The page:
Hallowed

IX. Regret

Chester Carr yawned. His shift was only halfway done, but he was already dreaming of crawling back into his warm bed in the barracks. He hadn’t slept well at all, having been intermittently woken by the carousing of his fellow guards outside, before dragging himself out of bed for the second night shift.

He glanced towards the open window to his left. It was still dark outside, but perhaps not as dark as the last time he’d checked.

Three more hours, he thought. Three more hours, and I’ll get to go back to bed.

He yawned again. Just as well that he got the night shift, really. It had been stupidly warm out, considering the season. Gods only knew how hot it would be once the sun was up. Both the door and window were open to let in a breeze, but there was none to be found.

His family had tried to dissuade him from taking this job, and some days he almost agreed with them. “But you’ll be with criminals all day,” his sister had said. “What if they get violent?” As it turned out, she hardly need have worried. He was more in danger of being bored to death than attacked by any of the petty thieves, drunkards, and gamblers in his cells. Still, the pay was good, and it was better than the alternative of working at his brother’s market stall. If he had to say “Welcome to Carr’s Carpet Cart” one more time, he would have killed himself.

Chester drummed his fingers on the old wooden desk. Perhaps he should walk around and glower at the inmates some more. Yes, there was the new inmate who’d been brought in the day before. Big fellow, but seemed meek enough. Hardly a word of complaint when he was tossed into the cell, only a stupid grin on his face. A drunkard, most like, but by now he would be awake and sober.

He stood up.

“Excuse me,” said a voice. “Are you the guard on duty?”

Chester turned. A man was standing in the doorway, sporting a long ponytail the color of Aunt Jacinda’s carrots. A bow was slung across his back, and a quiver of arrows hung from his belt.

“You can’t bring weapons in here,” said Chester. “And anyway, visiting hours aren’t until noon.”

“Oh, I’m not here to visit someone,” said the man with a smile. “I’m here to break him out.”

Chester had never been the quickest guard at the jailhouse. Before he could react, a woman, her head shaved bald, leaned in through the open window to put a dagger at his throat.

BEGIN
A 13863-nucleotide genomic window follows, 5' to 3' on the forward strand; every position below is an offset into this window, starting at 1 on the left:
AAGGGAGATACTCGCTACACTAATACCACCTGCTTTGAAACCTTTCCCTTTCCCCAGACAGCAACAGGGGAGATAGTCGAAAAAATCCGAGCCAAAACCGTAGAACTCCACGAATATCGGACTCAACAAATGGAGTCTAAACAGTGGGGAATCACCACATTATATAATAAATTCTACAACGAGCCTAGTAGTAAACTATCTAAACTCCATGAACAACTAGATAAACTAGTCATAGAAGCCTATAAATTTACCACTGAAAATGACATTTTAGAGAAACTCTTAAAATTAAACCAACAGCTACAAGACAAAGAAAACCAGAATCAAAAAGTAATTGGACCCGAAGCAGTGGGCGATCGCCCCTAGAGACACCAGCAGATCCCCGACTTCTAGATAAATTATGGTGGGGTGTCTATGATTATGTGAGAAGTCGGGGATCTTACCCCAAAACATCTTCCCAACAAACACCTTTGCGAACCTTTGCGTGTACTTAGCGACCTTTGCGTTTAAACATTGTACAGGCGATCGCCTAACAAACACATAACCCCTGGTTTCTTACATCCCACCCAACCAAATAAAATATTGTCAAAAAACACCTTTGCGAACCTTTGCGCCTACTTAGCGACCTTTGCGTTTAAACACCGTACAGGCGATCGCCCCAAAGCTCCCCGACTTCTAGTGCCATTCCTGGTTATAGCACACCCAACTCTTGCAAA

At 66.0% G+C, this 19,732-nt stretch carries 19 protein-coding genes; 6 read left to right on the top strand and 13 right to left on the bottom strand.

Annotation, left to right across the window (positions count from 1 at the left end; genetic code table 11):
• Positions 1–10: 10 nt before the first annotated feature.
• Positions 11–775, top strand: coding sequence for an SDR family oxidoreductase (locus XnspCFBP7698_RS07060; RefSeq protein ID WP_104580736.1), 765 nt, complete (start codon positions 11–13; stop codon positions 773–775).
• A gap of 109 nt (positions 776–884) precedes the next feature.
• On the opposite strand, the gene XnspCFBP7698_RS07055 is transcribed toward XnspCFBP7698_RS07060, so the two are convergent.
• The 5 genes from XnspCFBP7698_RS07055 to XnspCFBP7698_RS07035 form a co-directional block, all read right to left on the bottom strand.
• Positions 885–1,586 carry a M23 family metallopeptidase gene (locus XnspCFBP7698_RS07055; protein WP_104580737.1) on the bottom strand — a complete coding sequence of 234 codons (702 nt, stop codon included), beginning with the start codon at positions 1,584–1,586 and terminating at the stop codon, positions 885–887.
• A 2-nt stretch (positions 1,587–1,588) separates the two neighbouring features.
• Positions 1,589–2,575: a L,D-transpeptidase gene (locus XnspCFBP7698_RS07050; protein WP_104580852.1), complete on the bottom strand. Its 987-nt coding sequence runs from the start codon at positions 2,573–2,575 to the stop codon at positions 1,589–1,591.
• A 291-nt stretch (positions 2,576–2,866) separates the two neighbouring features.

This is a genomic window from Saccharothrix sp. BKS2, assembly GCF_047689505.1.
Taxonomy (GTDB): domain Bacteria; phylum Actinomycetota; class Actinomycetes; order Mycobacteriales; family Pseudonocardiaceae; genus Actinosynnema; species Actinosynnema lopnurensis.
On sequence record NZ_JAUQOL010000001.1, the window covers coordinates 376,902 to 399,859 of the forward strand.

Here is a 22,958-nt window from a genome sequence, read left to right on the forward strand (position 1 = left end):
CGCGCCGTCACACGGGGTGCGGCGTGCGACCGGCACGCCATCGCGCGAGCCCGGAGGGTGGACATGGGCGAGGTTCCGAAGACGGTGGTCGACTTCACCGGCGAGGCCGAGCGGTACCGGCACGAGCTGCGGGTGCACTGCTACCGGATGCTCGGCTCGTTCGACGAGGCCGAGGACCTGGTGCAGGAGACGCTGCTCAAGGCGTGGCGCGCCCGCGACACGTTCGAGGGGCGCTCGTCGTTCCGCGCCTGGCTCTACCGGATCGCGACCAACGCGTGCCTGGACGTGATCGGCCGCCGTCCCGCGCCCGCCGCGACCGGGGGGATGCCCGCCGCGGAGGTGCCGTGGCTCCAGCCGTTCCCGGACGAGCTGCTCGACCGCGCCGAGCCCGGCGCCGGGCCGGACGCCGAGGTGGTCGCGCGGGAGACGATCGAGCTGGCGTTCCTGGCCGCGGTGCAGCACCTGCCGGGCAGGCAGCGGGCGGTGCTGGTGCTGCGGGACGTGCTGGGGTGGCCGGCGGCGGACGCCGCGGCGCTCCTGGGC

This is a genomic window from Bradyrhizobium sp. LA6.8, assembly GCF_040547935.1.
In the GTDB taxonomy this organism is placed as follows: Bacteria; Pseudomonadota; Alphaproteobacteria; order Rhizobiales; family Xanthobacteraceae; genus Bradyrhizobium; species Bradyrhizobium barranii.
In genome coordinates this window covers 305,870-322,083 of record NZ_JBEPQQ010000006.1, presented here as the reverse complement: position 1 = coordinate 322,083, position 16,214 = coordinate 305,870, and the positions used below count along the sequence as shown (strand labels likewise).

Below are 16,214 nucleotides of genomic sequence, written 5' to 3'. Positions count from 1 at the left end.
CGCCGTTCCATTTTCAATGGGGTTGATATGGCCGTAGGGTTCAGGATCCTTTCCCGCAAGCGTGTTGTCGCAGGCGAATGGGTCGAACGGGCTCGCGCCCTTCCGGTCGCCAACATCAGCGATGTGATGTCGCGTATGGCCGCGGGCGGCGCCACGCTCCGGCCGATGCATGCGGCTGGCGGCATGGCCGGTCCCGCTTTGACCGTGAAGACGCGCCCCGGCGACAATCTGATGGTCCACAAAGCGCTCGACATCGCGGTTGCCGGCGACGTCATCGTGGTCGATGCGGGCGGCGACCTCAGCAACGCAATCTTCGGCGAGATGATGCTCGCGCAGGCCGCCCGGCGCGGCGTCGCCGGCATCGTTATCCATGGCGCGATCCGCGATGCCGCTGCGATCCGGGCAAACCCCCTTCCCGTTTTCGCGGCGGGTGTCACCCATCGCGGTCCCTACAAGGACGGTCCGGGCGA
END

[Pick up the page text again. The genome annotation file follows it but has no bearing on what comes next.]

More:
“Please sit back down,” said the redheaded man. “And stay quiet. We would really rather no one got hurt.”

Chester obeyed.

The man tied him to the chair and stuffed a rag in his mouth. “It isn’t too tight, is it?” he asked “I’ve never had to do this before.”

“Would it kill you to talk less?” asked the woman, climbing in through the window.

“I’m only being polite, Sister,” said the man. “He’ll probably lose his job for this; no need to make his day worse.”

The woman scowled. “Let’s just get this over with.” She flipped through the ledger on Chester’s desk. “Yep, here he is. Arrested for fisticuffs, public drunkenness, and damage to public property. Come on.”

The redheaded man nodded, taking the keyring from its hook. He turned to Chester. “I hope you don’t actually lose you job for this,” he said, then ran down the hall after his sister.

Most of the prisoners were sleeping, but a few stirred at the sound of footsteps.

“Yer not a guard,” slurred one of them, sounding more asleep than awake.

“Observant,” said the red-haired man.

The bald woman glanced down at the prisoner. “Don’t talk to them, Flame.”

“I’m sure they’re harmless, Sister,” said the man, but nonetheless ran a few steps to catch up with her.

“Flame?” called a voice from down the corridor. “Frost? Is that you?”

“That depends,” replied Flame. “Will we have to break you out of jail again any time soon?”

“Yes, yes, I’ve learned my lesson,” said the voice. A face appeared at the bars: dark, handsome, and with a comically exaggerated frown. “I promise, I’m the epitome of contrition.”

Flame unlocked the cell door. “Out you go, your contriteness,” he said. “Try to be more careful next time.”

Chester glowered at them all as they passed by again on their way out. The dark-skinned man—the one who had been a prisoner until thirty seconds ago—gave a mocking bow. “Thank you for your hospitality, good sir,” he said, “but I’m afraid I must depart.”

“Garth, let’s go,” hissed Frost.

“Of course,” said the man called Garth, and with a wink back at Chester, exited with his companions.